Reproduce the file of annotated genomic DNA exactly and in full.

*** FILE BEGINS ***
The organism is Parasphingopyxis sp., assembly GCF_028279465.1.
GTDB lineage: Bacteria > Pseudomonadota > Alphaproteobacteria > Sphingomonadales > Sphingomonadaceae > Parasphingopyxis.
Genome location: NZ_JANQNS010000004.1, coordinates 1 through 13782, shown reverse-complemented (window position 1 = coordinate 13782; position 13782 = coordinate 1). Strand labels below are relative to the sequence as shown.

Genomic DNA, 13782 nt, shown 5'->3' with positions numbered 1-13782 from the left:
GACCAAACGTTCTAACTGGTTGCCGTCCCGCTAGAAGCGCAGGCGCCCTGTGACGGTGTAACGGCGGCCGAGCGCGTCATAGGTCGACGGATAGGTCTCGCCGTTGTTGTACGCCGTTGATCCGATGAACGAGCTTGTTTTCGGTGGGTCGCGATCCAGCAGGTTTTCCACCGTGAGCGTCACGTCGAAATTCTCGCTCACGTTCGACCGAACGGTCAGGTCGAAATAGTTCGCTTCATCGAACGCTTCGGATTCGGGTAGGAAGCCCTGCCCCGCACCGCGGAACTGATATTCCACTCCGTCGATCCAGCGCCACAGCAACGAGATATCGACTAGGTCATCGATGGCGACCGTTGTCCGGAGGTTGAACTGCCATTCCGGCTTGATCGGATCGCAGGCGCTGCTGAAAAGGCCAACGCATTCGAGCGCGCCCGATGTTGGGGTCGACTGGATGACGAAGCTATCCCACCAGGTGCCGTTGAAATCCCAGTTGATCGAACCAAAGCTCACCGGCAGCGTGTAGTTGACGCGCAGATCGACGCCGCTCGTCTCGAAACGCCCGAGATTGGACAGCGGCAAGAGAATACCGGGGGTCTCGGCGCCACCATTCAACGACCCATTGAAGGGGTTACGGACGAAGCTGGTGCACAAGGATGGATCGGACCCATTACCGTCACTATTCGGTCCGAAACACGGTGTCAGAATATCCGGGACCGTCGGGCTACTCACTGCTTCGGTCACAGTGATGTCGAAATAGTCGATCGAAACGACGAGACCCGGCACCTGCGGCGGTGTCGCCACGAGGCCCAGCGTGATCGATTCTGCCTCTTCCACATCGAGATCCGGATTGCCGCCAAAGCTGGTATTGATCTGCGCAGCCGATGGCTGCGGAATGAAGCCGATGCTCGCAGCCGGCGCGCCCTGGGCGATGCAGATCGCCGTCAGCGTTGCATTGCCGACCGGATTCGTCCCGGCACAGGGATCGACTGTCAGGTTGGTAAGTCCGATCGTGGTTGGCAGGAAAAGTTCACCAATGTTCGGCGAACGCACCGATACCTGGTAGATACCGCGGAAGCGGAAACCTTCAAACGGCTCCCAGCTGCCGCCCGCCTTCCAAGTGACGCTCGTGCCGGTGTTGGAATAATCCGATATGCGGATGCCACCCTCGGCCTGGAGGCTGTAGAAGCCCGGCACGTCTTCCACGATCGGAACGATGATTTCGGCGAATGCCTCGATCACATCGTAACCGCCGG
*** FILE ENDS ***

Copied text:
The organism is Parasphingopyxis sp., assembly GCF_028279465.1.
GTDB lineage: Bacteria > Pseudomonadota > Alphaproteobacteria > Sphingomonadales > Sphingomonadaceae > Parasphingopyxis.
Genome location: NZ_JANQNS010000004.1, coordinates 1 through 13782, shown reverse-complemented (window position 1 = coordinate 13782; position 13782 = coordinate 1). Strand labels below are relative to the sequence as shown.

Genomic DNA, 13782 nt, shown 5'->3' with positions numbered 1-13782 from the left:
GACCAAACGTTCTAACTGGTTGCCGTCCCGCTAGAAGCGCAGGCGCCCTGTGACGGTGTAACGGCGGCCGAGCGCGTCATAGGTCGACGGATAGGTCTCGCCGTTGTTGTACGCCGTTGATCCGATGAACGAGCTTGTTTTCGGTGGGTCGCGATCCAGCAGGTTTTCCACCGTGAGCGTCACGTCGAAATTCTCGCTCACGTTCGACCGAACGGTCAGGTCGAAATAGTTCGCTTCATCGAACGCTTCGGATTCGGGTAGGAAGCCCTGCCCCGCACCGCGGAACTGATATTCCACTCCGTCGATCCAGCGCCACAGCAACGAGATATCGACTAGGTCATCGATGGCGACCGTTGTCCGGAGGTTGAACTGCCATTCCGGCTTGATCGGATCGCAGGCGCTGCTGAAAAGGCCAACGCATTCGAGCGCGCCCGATGTTGGGGTCGACTGGATGACGAAGCTATCCCACCAGGTGCCGTTGAAATCCCAGTTGATCGAACCAAAGCTCACCGGCAGCGTGTAGTTGACGCGCAGATCGACGCCGCTCGTCTCGAAACGCCCGAGATTGGACAGCGGCAAGAGAATACCGGGGGTCTCGGCGCCACCATTCAACGACCCATTGAAGGGGTTACGGACGAAGCTGGTGCACAAGGATGGATCGGACCCATTACCGTCACTATTCGGTCCGAAACACGGTGTCAGAATATCCGGGACCGTCGGGCTACTCACTGCTTCGGTCACAGTGATGTCGAAATAGTCGATCGAAACGACGAGACCCGGCACCTGCGGCGGTGTCGCCACGAGGCCCAGCGTGATCGATTCTGCCTCTTCCACATCGAGATCCGGATTGCCGCCAAAGCTGGTATTGATCTGCGCAGCCGATGGCTGCGGAATGAAGCCGATGCTCGCAGCCGGCGCGCCCTGGGCGATGCAGATCGCCGTCAGCGTTGCATTGCCGACCGGATTCGTCCCGGCACAGGGATCGACTGTCAGGTTGGTAAGTCCGATCGTGGTTGGCAGGAAAAGTTCACCAATGTTCGGCGAACGCACCGATACCTGGTAGATACCGCGGAAGCGGAAACCTTCAAACGGCTCCCAGCTGCCGCCCGCCTTCCAAGTGACGCTCGTGCCGGTGTTGGAATAATCCGATATGCGGATGCCACCCTCGGCCTGGAGGCTGTAGAAGCCCGGCACGTCTTCCACGATCGGAACGATGATTTCGGCGAATGCCTCGATCACATCGTAACCGCCGG